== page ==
Field Trip to Nagoya: What cars and cloth have in common (2017.6.20)

  • Environmental Policy & Rural Development Studies
  • Business History & Industry Policy Studies
  • Developing & Emerging Economies Studies
  • International Trade & Financial Studies
  • Business Management & Accounting Studies

  • What cars and cloth have in common

    For the course ‘Field Research in Japan B’ a group of students from Kyoto University together with visiting students from Glasgow University travelled to the Toyota Commemorative Museum of Industry and Technology in Nagoya. When thinking of Toyota, one immediately thinks of the numerous cars Toyota creates and which are a very common sight on the streets around the world. However, when we entered the museum, we didn’t see the expected cars, but a huge circular loom.

    Participants in front of the circular loom

    So what is this loom doing in the museum of a large automobile company? This museum tells the story of how Toyota evolved from a maker of looms and other textile machinery to the car manufacturer it is today. Professor Kurosawa told us this transition wasn’t a coincidence. He shared his knowledge of the history of textile-machine companies, of which Toyota was one, and explained to us how development in the one sector led to an expanding skill set that could be transferred to another sector.
    One thing professor Kurosawa pointed out to us was the saying of Friedrich List, who claimed that ‘cotton is the industry that makes factories’. This statement encapsulates how developments from the cotton industry could serve as an incubator for the nurturing of skills and knowledge that are required in other industries. For the production of cotton-textiles machinery, like looms and spinners, factories were necessary and to make the process more efficient all kinds of techniques were developed whose principles could also be applied to other industries. The museum showed the gradual development from the traditional spinning and weaving of cotton to the high speed machines used today.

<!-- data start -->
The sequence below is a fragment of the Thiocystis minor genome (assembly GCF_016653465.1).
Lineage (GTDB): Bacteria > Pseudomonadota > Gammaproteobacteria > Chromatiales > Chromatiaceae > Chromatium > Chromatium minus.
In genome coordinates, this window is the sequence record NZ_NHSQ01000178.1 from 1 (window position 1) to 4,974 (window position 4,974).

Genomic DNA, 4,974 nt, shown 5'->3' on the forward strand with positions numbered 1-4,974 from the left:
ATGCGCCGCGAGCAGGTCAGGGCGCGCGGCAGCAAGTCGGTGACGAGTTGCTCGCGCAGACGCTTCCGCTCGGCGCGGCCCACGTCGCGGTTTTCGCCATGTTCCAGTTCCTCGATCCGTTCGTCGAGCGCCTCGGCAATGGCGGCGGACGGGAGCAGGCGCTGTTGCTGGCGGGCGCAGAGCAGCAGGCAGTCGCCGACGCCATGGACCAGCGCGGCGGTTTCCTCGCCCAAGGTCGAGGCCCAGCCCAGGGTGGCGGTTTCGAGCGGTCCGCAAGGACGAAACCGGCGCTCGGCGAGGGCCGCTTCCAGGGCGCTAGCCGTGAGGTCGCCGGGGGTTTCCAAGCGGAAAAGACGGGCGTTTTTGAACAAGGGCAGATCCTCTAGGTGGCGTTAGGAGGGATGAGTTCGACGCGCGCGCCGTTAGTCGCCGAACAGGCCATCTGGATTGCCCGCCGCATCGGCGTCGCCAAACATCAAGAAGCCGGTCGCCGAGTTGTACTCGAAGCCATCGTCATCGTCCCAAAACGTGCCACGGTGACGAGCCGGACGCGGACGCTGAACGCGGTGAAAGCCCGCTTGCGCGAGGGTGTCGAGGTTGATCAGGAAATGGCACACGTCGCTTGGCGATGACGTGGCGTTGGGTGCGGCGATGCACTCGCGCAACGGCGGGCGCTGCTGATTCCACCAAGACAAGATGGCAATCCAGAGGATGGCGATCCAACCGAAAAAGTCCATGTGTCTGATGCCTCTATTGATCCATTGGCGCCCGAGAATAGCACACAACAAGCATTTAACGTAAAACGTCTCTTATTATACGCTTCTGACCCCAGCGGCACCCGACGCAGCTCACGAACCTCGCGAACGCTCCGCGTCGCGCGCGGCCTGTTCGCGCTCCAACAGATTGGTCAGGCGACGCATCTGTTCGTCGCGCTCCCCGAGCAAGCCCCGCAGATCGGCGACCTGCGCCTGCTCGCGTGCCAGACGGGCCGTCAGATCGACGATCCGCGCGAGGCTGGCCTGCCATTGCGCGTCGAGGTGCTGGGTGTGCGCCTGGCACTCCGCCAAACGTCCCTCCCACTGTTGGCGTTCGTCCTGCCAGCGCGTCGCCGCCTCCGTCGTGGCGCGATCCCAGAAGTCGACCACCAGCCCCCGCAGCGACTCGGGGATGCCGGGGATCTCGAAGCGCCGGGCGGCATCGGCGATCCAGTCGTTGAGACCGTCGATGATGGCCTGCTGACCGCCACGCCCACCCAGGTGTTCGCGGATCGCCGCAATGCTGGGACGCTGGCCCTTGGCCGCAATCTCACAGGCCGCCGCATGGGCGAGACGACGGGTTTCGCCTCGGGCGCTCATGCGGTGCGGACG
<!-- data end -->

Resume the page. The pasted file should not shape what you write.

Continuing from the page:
The second stop of the field trip was at the beautiful Noritake garden where ceramics are exhibited, iconic industrial buildings are preserved and the history of the company is explained. Here, we saw the same pattern as with Toyota: technical improvements in one sector lead to improvements in another. Beautiful ceramics were displayed in the museum, where we could see people hand painting the pieces of art. However, we found ceramics had a use far beyond decoration or practical use at the dinner table. The techniques that Noritake developed are applied in other industries as well. One example for this is the grinding wheel that was designed for delicate porcelain, but has found a new destiny as an industrial grinding wheel. Other techniques developed by Noritake have been applied in the automobile, energy and medical industries.

    Iconic buildings of Noritake

    For the visiting students from Glasgow, the Noritake Garden offered a great opportunity to observe characteristic architecture of Japan’s industrialization era, fine ceramics and the art of Japanese gardens. By visiting these places, they could get a global idea of how Japanese industrialization compares to industrialization in Scotland.

    In the end, by examining the history of a companies like Toyota and Noritake, we learned how they evolved over time and became the famous companies they are today. Their histories also serve as great illustrations of how industries are connected to each other by shared techniques and knowledge. And now we know that had it not been for the people endeavoring to make cotton cloth most efficiently, we might not have had the Toyota cars of today.

    Joëlla van de Griend
    MSC student Wageningen University